The programme for the day was brought forward because of forecast bad weather.

World Rowing Championships, Bled, Slovenia – Day Eight (Selected Results; Afloat)

Men

Four – A Final: 1 Britain 5:55.18, 2 Greece 5:57.20, 3 Australia 5:58.44.

Lightweight Eight – A Final: 1 Australia 5:44.57, 2 Italy 5:44.73, 3 Denmark 5:46.75.

Lightweight Quadruple Scull – A Final: 1 Italy 6:00.95, 2 Germany 6:01.08, 3 Denmark 6:02.81; 4 Ireland (N Kenny, M Maher, J Ryan, M O’Donovan) 6:03.84, 5 United States 6:09.40, 6 Hungary 6:20.07.

Lightweight Double Sculls – A Final: 1 Britain 6:18.67, 2 New Zealand 6:19.01, 3 Italy 6:21.33.

Women

Lightweight Double Sculls – A Final: 1 Greece 6:59.80, 2 Canada 7:03.46, 3 Britain 7:04.33.

Single Sculls – A Final: 1 Czech Republic (M Knapkova) 7:26.64, 2 Belarus (E Karsten) 7:28.68, 3 New Zealand (E Twigg) 7:30.68.

Adaptive

Legs, Trunk and Arms mixed coxed Four (1,000m) – A Final: 1 Britain 3:27.10, 2 Canada 3:31.84, 3 Germany 3:33.27; 4 France 3:37.17, 5 Ireland (A-M McDaid, S Caffrey, S Ryan, K du Toit; cox: H Arbuthnot) 3:38.13, 6 United States 3:38.16.

 

Published in Rowing

Ireland’s men’s lightweight quadruple scull failed to join the two women’s crews in the semi-finals of the World Under-23 Rowing Championships in Amsterdam. The crew of Shane O’Driscoll, Niall Kenny, Peter Hanily and Justin Ryan could only finish fifth in their repechage, where the top three qualified. Denmark and Switzerland headed the field, with Poland finishing well to take third. Britain were fourth and are set for the B Final alongside Ireland.

Lightweight single sculler Jonathan Mitchell finished third in his C/D semi-final and qualified for the C Final (places 13 to 18).

World Under-23 Rowing Championships, Day Three (Irish interest)

Men

Lightweight Quadruple Scull – Repechage Two (First Three to A/B Semi-Finals; rest to B Final): 1 Denmark 5:54.81, 2 Switzerland 5:56.16, 3 Poland 5:57.97; 4 Britain 6:00.23, 5 Ireland (S O’Driscoll, N Kenny, P Hanily, J Ryan) 6:04.17, 6 Austria 6:08.25.

Lightweight Single Scull – Quarter Final Four: 1 United States (A Campbell Jr) 7:11.51, 2 Greece (P Magdanis) 7:14.64, 3 Peru (R Leon Garcia) 7:20.45; 4 Ireland (J Mitchell) 7:33.62, 5 Iraq 7:40.79, 6 Armenia 8:00.14. C/D Semi-Final (First Three to C Final): 1 Chile 7:18.31, 2 Sweden 7:19.38, 3 Ireland (Mitchell) 7:19.99.

Women

Lightweight Double Scull – Repechage (First Three to A/B Semi-Finals): 1 Ireland (S Dolan, C Lambe) 7:24.04, 2 Romania 7:24.63, 3 Italy 7:26.92; 4 Czech Republic 7:35.46, 5 Tunisia 8:00.09.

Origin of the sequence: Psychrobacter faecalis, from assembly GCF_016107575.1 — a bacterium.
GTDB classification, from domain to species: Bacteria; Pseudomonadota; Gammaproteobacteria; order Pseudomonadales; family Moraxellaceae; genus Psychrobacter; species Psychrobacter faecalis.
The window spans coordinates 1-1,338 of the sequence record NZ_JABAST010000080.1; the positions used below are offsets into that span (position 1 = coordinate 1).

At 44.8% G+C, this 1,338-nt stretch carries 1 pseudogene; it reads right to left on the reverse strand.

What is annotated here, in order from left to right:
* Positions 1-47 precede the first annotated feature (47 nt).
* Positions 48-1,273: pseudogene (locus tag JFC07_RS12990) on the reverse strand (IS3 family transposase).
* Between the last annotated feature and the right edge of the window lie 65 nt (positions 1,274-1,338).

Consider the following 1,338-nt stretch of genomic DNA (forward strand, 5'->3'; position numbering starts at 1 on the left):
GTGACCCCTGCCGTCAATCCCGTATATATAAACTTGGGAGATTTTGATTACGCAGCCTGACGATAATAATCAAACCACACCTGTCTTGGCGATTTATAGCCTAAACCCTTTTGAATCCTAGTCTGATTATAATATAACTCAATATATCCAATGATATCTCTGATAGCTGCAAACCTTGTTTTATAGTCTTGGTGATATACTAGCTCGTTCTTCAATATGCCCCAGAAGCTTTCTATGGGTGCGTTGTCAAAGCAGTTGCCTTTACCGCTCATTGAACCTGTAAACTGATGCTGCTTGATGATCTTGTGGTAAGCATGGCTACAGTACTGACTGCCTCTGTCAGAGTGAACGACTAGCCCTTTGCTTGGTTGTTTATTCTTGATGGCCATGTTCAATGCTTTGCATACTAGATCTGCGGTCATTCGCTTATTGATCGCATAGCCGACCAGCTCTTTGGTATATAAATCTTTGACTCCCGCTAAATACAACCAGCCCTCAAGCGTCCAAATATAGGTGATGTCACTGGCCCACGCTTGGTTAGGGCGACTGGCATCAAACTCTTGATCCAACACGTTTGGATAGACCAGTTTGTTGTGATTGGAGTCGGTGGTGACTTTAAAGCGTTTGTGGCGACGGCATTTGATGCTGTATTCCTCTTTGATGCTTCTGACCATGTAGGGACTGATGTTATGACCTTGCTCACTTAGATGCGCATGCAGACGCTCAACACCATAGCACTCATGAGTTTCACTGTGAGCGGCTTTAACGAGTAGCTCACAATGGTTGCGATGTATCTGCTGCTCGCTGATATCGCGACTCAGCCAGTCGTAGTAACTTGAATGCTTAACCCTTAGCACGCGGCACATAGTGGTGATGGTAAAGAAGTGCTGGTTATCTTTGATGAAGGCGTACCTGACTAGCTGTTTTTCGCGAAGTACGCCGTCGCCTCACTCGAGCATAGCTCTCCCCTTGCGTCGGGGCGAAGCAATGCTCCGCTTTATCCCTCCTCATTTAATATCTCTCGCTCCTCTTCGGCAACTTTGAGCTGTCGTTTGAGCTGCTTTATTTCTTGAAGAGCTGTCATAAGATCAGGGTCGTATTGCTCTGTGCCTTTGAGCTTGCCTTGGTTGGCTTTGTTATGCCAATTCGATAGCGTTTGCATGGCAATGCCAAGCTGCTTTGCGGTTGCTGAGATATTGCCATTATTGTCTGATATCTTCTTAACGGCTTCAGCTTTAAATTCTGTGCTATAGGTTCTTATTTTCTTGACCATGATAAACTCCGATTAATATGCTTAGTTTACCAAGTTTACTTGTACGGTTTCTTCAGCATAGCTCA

Single Scull – Repechage (First Three to A/B Semi-Finals): 1 The Netherlands (N Beukers) 7:45.46, 2 Ireland (L Dilleen) 7:45.81, 3 Greece (A Nikolaidou) 7:52.71; 4 Latvia 8:06.32, 5 USA 8:11.64.

Published in Rowing

Cork crews saw off rivals from far and near at the Cork rowing Head of the River at the Marina on Saturday. UCC’s men’s senior eight were the fastest men’s crew – by 1.3 seconds from De Maas of Rotterdam, a masters eight. The fastest women’s crew was Cork Boat Club’s junior 18 eight, adjudged just .8 of a second quicker than UCD’s women’s senior eight. The fastest men’s single sculler was  John Keohane of Lee Valley and Karen Corcoran-O’Hare of Shandon was the fastest women’s single sculler.

 

Cork Head of the River, The Marina, Cork, Saturday

Overall: 1 UCC men’s senior eight 12 minutes 6.7 seconds, 2 De Maas, Rotterdam men’s masters eight 12:08.0, 3 UCC men’s novice eight 12:25.9, 4 UCD men’s novice eight 12:42.4, 5 Presentation College men’s junior eight 12:44.3, 6 Muckross intermediate eight 12:49.9. 

Men, Eight – Senior: UCC 12:06.7. Intermediate: Muckross 12:49.9. Novice: UCC 12:25.9. Junior: Presentation 12:44.3. Junior 16: Cork 13:21.2. Masters: De Maas 12:08.0.

Fours – Senior: Cork/Garda 12:53.6. Intermediate: UCC 13:40.6. Novice: Cappoquin 13:43.9. Junior 18, coxed: Presentation 13:04.0

Pair – Junior 18: Presentation 14:58.7. Masters: De Maas 13:09.9. Coastal – Novice: Ahakista 17:28.7.

Sculling, Quadruple – Senior: Shannon 13:50.8. Novice: Shannon 15:07.4. Junior 18: Cork 13:05.3. Junior 16: Cork 13:15.2.

Double – Intermediate: Cork IT 13:41.6. Junior 18: Clonmel 13:53.9. Junior 16: St Michael’s 15:04.4. Coastal – Novice: Kilmacsimon 16:17.2.

Single – Senior: Lee Valley (J Keohane) 14:16.4. Intermediate: Lee (O’Connell) 14:53.4. Novice: Lee (O’Connell) 14:37.9. Junior 18: Workmen’s (Burns) 14:33.0. Junior 16: Shandon (Casey) 15:08.9. Masters: Skibbereen (Barry) 15:40.07. Coastal – Novice: Kilmacsimon 17:33.6

 

Women – Overall: 1 Cork junior eight 13:40.0, 2 UCD senior eight 13:40.8, 3 St Michael’s junior eight 13:54.1.

Eight – Senior: UCD 13:40.8. Novice: UCC 14:25.4. Junior 18: 1 Cork 13:40.0. Junior 16: Clonmel 16:21.0.

 Four – Senior: Muckross 14:15.9. Intermediate: UCC 17:00.9. Novice: UCC 16:29.8. Masters: Skibbereen 22:34.9.

Pair – Junior 18: St Michael’s 15:00.2.

 Sculling, Quadruple  - Novice: Shannon 15:51.4. Junior 16: St Michael’s 15:16.5.

Double – Intermediate: UCC 16:15.1. Junior 18: Cork 14:43.9. Junior 16: Lee 15:42.3. Masters: Cork 15:38.3.

Single – Senior: Intermediate: Shandon (K Corcoran-O’Hare) 15:39.7. Junior 18: Lee (Kearney) 16:52.1. Junior 16: Lee (Hamel) 16:13.6. Masters: Cork (Crowley) 17:49.2.